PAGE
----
Hence, an improved corporate weight control program for an employee comprises: determining a resting metabolic rate for the employee; determining a weight control goal for the employee; monitoring food purchases by the employee from corporate food retail facilities (such as a cafeteria or vending machine); monitoring activity levels of the employee (such as use of an exercise machines, or by movement if the employee is fitted with a tracking device); receiving data relating to other activities and food consumption by the employee (such as meals eaten by the employee outside of work hours); determining a calorie balance for the employee; determining the weight of the employee at intervals; and providing feedback to the employee using the employee's computer, wherein the feedback includes suggestions for meals consistent with the employee reaching the weight control goal. For example, if an employee is gaining weight, the calories consumed in high calorie snacks can be presented to the person, along with low calorie alternatives. Coupons can be provided for low calorie meals at the corporate cafeteria, or affiliated restaurants.
  • [0074]
    Nursing Home
  • [0075]
    Systems according to embodiments of the present invention can be used in nursing homes and hospitals, for patients that are not able to enter data themselves. For example, a caregiver measures the resting metabolic rate of a patient, and this value is entered or otherwise transferred to a software program on a nursing home computer. Nutritional data relating to food given to patients is also recorded. Activity levels can also be determined or estimated. A software program can then be used to calculate a calorie balance for the patient, allowing nutrition supplied to the patient to be modified as necessary to maintain, decrease, or increase the weight of a patient as required.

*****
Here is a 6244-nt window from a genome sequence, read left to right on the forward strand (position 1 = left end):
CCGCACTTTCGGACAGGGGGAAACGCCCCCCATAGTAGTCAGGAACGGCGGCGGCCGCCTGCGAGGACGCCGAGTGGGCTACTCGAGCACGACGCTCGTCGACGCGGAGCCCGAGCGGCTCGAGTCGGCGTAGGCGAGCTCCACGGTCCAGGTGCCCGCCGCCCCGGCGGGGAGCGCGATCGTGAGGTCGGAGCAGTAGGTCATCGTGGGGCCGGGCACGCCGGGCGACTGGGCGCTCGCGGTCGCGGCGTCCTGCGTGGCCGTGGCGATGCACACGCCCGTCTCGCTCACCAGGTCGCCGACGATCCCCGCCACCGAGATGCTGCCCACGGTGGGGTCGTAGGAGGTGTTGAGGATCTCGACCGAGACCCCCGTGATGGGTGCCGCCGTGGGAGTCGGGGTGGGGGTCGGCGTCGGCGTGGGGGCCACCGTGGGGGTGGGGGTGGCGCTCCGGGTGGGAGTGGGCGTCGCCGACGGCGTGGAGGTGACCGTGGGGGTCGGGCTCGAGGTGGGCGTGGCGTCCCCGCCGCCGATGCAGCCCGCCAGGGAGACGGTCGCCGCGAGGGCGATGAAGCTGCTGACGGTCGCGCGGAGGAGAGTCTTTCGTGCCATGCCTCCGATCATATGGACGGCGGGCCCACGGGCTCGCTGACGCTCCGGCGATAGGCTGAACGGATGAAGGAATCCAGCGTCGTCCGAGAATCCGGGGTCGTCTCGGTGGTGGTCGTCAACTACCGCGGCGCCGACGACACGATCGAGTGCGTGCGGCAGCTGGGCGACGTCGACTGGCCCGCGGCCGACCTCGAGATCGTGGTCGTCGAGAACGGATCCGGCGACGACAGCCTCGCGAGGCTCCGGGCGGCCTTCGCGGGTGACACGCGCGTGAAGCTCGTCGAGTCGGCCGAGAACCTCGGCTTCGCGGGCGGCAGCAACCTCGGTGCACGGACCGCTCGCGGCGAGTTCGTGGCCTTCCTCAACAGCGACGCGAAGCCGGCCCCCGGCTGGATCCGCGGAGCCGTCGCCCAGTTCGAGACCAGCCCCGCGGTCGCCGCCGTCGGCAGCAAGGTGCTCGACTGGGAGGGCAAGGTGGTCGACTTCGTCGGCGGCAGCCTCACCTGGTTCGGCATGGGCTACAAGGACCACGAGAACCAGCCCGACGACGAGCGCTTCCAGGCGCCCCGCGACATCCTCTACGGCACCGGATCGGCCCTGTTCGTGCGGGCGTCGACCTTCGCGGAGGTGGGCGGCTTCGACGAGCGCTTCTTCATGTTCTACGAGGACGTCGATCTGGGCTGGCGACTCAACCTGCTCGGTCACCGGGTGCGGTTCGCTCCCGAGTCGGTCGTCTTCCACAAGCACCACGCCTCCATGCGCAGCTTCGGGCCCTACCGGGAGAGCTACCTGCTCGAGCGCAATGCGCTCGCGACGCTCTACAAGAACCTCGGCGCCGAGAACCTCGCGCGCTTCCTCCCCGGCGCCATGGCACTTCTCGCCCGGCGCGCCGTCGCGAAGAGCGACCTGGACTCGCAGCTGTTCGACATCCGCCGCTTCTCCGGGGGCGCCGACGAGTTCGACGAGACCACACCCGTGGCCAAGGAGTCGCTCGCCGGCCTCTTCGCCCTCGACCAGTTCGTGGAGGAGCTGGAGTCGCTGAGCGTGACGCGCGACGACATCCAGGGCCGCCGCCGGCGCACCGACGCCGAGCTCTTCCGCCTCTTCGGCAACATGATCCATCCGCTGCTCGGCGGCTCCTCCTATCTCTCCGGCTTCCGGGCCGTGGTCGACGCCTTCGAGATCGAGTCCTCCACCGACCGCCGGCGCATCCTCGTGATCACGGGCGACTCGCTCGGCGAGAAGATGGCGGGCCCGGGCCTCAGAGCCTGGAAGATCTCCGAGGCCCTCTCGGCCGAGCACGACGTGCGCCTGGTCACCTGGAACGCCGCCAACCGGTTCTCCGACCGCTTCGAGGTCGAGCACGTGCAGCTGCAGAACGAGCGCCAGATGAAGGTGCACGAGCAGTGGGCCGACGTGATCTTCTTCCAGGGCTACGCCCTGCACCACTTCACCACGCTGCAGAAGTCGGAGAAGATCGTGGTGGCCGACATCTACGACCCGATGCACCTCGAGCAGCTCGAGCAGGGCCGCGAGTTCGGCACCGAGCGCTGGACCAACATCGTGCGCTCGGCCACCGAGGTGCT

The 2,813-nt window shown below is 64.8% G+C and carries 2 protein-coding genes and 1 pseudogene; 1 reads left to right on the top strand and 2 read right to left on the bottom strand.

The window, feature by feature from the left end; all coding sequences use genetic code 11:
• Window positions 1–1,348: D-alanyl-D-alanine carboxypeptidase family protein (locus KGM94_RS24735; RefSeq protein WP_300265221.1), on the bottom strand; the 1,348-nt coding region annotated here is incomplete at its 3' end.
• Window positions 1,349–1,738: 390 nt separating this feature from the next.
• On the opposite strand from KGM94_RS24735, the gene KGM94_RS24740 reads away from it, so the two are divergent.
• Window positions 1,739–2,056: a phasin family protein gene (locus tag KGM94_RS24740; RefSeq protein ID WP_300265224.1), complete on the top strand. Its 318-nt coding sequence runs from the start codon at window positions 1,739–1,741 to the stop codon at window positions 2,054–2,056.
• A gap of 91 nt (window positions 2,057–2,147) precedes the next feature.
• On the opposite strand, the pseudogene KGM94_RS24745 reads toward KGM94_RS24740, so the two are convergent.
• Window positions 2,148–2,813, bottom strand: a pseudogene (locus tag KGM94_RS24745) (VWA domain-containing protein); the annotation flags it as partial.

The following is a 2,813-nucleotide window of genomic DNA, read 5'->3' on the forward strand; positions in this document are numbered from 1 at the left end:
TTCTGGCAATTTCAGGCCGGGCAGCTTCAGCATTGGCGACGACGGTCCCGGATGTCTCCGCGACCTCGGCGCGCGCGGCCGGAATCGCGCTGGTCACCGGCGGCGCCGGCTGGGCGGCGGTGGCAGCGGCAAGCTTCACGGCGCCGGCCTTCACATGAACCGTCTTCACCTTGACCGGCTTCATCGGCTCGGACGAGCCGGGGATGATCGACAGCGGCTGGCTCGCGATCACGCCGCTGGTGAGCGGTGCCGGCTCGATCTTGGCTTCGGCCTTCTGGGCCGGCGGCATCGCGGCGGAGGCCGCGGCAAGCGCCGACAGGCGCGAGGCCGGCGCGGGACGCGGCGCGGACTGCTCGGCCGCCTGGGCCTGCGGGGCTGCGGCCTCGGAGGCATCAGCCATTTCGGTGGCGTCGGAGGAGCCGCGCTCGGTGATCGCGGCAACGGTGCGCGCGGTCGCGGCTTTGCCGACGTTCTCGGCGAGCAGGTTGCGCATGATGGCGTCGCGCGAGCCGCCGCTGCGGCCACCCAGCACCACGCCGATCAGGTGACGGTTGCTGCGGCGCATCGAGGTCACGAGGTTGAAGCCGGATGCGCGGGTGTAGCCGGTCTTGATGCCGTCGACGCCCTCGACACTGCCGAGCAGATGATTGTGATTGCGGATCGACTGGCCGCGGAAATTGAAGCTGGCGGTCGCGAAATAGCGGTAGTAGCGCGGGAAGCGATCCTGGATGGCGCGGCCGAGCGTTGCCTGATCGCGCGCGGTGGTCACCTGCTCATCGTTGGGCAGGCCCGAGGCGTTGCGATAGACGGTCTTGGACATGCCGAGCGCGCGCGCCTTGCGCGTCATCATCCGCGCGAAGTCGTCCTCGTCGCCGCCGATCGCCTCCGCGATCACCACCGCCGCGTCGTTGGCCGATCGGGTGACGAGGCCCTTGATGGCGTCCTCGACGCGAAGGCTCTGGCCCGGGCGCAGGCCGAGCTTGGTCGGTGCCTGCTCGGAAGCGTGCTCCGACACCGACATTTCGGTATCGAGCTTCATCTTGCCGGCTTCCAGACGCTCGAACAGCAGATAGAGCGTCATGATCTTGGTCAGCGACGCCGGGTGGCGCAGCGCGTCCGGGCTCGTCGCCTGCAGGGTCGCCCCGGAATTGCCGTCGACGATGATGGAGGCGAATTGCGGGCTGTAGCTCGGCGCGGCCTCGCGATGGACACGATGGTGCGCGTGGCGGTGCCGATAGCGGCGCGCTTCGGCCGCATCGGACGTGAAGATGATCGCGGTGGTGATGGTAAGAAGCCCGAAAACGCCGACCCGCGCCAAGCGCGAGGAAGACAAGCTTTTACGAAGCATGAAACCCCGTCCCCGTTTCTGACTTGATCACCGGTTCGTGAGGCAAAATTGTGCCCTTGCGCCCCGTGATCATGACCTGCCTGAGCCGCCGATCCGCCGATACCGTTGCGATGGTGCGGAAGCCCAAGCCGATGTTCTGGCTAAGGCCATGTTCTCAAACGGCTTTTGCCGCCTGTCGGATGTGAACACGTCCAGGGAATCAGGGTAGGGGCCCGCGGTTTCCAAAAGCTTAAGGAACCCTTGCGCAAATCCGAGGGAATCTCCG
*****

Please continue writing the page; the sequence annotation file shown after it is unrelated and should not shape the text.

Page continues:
• [0076]
    [0076]FIG. 5 shows an example of such a system, comprising a facility (such as a nursing home) computer system 140, indirect calorimeter 142, activity sensor 144, nutrition recording device 146, communications network 148, physician's computer 150, remote server 152, and database 154.
  • [0077]
    Data from the indirect calorimeter 142 is transmitted from to the computer system 140 using wireless or cable methods, along with the identity of the patient. The activity sensor 144 can be a heart rate monitor, accelerometer, or other device providing an activity signal correlated with the activity level of the patient. An activity sensor can be associated with the bed of the patient, for example a motion sensor under the patient's body, or an ultrasonic or IR based motion sensor above the patient. The nutrition-recording device 146 can be a PDA carried by the caregiver, a barcode reader (if meals provided are labeled with a bar code), or other device that provides nutritional data corresponding to meals eaten by the patient. Alternatively, meals provided to the patient can be recorded by any method, and then later entered into the computer system using, for example, a keyboard. Metabolic rate data, activity data, and nutritional data are input into a software program on the facility computer 140. The software is used to calculate the calorie balance of the patient from the difference between calories consumed as food and calories expended by resting metabolism and physical activity. The software program can also be used to monitor the nutritional balance of meals provided. The software program can also run on the remote server 152, accepting data and returning a calorie balance analysis over the communications network 148. The communications network may be the Internet. Data can also be transmitted over the communications network 148 for review by a physician, nutritionist, or other health professional using physician's computer 150. Data relating to the patient can be stored on the memory of the facility computer 140, or transmitted over the communications network for storage on the remote database 154.